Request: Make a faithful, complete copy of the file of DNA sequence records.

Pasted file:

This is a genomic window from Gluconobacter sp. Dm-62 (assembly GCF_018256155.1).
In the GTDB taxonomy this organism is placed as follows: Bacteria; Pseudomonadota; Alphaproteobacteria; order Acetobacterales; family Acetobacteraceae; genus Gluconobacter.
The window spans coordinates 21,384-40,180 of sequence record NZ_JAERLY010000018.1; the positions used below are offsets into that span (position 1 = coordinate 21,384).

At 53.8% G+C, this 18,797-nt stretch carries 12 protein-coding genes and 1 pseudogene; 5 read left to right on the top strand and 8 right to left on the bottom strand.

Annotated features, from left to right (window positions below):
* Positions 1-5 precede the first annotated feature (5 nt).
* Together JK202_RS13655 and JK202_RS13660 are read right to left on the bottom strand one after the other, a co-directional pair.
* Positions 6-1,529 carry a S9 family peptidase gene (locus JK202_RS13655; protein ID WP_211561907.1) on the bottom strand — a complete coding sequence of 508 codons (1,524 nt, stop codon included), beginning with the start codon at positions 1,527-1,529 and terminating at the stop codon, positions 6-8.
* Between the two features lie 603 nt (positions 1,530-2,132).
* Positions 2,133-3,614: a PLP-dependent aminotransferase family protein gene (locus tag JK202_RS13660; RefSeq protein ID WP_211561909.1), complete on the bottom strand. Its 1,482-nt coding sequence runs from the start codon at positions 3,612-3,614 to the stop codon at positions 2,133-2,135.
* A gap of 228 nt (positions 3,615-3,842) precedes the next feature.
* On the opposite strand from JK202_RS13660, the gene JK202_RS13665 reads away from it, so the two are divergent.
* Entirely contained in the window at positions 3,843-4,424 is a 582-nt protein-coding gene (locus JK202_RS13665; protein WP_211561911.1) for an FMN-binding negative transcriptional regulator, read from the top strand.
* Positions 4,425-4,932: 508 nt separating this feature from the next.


This is a genomic window from Gluconobacter sp. Dm-62 (assembly GCF_018256155.1).
In the GTDB taxonomy this organism is placed as follows: Bacteria; Pseudomonadota; Alphaproteobacteria; order Acetobacterales; family Acetobacteraceae; genus Gluconobacter.
The window spans coordinates 21,384-40,180 of sequence record NZ_JAERLY010000018.1; the positions used below are offsets into that span (position 1 = coordinate 21,384).

At 53.8% G+C, this 18,797-nt stretch carries 12 protein-coding genes and 1 pseudogene; 5 read left to right on the top strand and 8 right to left on the bottom strand.

Annotated features, from left to right (window positions below):
* Positions 1-5 precede the first annotated feature (5 nt).
* Together JK202_RS13655 and JK202_RS13660 are read right to left on the bottom strand one after the other, a co-directional pair.
* Positions 6-1,529 carry a S9 family peptidase gene (locus JK202_RS13655; protein ID WP_211561907.1) on the bottom strand — a complete coding sequence of 508 codons (1,524 nt, stop codon included), beginning with the start codon at positions 1,527-1,529 and terminating at the stop codon, positions 6-8.
* Between the two features lie 603 nt (positions 1,530-2,132).
* Positions 2,133-3,614: a PLP-dependent aminotransferase family protein gene (locus tag JK202_RS13660; RefSeq protein ID WP_211561909.1), complete on the bottom strand. Its 1,482-nt coding sequence runs from the start codon at positions 3,612-3,614 to the stop codon at positions 2,133-2,135.
* A gap of 228 nt (positions 3,615-3,842) precedes the next feature.
* On the opposite strand from JK202_RS13660, the gene JK202_RS13665 reads away from it, so the two are divergent.
* Entirely contained in the window at positions 3,843-4,424 is a 582-nt protein-coding gene (locus JK202_RS13665; protein WP_211561911.1) for an FMN-binding negative transcriptional regulator, read from the top strand.
* Positions 4,425-4,932: 508 nt separating this feature from the next.